Slab were Nina Walsh (Sabrettes label boss and currently one half of the Woodleigh Research Facility alongside Andrew Weatherall) and The Drum Club's Lol Hammond. In the mid 90s they made a handful of techno records, often quite banging, in-your-face style techno. Their track Atomsmasher was remixed by Weatherall into a stripped back number with bleeps and bloops. It is equally laid back and intense, if that's possible.
Weathersmasher (Atomsmasher Andrew Weatherall Remix)
Tuesday, 12 July 2016
Dreadzone's 1993 single Fight The Power was a timely piece of protest against the Criminal Justice Bill. It's peppered with sampled speech, a vocal snatch borrowed from the Beastie Boys too, a pumping keyboard riff and bouncing bassline and it doesn't sound any less relevant today- it's just the specific target has changed. Amusingly the person who added the captions for MTV had them down as Deadzone.
Fight The Power '95
Monday, 11 July 2016
This is one of those singles that pretty much got away but remains alive due to the efforts of middle aged bloggers like me. Johnny Boy were a London/Liverpool two piece working with loops and guitars. They released this single in 2004, single of the month in Jockey Slut (the final print issue which is where I heard about it) and it got to number 50 in the charts. It rides in on Phil Spector's drums and tambourines, adds a sheet of guitars, an anti-consumerist message and ends up chucking in a chantalong finale and a wall of noise. It rushes by and then stops dead. It should have been massive. The follow up album was decent but didn't have anything to compare to this. Yeah yeah.
You Are The Generation That Bought More Shoes And You Get What You Deserve
Sunday, 10 July 2016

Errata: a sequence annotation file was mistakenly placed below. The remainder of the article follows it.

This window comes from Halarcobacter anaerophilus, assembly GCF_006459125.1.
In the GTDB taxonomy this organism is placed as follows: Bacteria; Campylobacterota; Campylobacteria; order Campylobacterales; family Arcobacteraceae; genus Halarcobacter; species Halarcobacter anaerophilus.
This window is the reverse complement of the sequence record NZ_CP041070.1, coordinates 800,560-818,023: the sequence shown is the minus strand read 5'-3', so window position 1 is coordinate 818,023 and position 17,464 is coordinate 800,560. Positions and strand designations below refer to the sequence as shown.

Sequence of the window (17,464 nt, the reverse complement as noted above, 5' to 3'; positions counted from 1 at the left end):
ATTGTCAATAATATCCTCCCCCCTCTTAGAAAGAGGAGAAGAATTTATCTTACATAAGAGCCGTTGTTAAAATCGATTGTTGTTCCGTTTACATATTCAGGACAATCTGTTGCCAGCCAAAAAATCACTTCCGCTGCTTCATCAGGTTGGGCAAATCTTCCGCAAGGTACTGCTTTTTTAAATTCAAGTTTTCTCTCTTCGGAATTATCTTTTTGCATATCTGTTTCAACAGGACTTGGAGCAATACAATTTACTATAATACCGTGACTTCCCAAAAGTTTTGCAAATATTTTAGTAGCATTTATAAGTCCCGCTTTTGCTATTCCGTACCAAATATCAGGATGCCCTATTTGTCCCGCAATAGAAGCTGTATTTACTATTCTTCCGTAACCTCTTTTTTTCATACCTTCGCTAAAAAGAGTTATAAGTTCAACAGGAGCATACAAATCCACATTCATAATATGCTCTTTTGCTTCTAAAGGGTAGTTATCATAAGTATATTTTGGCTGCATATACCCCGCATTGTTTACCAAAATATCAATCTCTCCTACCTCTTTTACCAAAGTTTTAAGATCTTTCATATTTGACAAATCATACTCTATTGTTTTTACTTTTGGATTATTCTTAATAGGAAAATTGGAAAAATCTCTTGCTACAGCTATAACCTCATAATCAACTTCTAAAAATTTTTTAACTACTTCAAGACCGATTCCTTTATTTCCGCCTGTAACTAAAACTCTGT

In 1996 I bought Prince Far I's Cry Tough Dub Encounter Chapter 3, a dive further into dub. It was a re-issue of an early 80s release, full of deep basslines and space and sound FX, mixed by Dub Syndicate (Adrian Sherwood). I found it again recently when rifling through my records, having largely forgotten about it. The Voice of Thunder, as he styled himself, is in full effect on this album. Good stuff for a Sunday morning in July.
'Prince Far I come shake the nation, Prince Far I come tell it to the young generation'
Shake The Nation
Saturday, 9 July 2016
A bonus post for Saturday night, just because. Lots of people I know are off to Castlefield tonight to watch New Order. I hope they have a great time. I'm not going (wife is away overnight so I'm here with the kids) and I'm not getting into the whole debate I've spent some time having with different people about the current incarnation of the group.
In 1985 New Order released Lowlife, one of their many, many 80s peaks. On it, opening side two, was an instrumental called Elegia, a tribute to Ian Curtis. The version on the album was under five minutes. When the Retro boxed set came out in 2002 the bonus fifth disc contained the full length seventeen minute version. It is very beautiful and very long. And here it is...
Elegia (Full Length Version)
Things at work are quite intense at the moment and the time to do them seems to be running out rapidly, the weekends are full, and the time to just sit and do little is short. Sometimes you just need to listen to a track like this, beautifully melodic techno from Orbital, originally released on the III ep back in 1991...
Friday, 8 July 2016
Pete Wylie has a version of The Mighty Wah! back out on the road with a handful of gigs this month and bunch more in November. It is a blogging requirement by constitution and tradition that The Story Of The Blues is posted by music blogs at least once annually. I've posted it before and a very smart re-edit version which some of you enjoyed a lot. In a break with expectation instead I'm posting another 12" Wylie epic from 1984.
Come Back (The Story Of The Reds) and The Devil In Miss Jones (Combined and Extended)
Thursday, 7 July 2016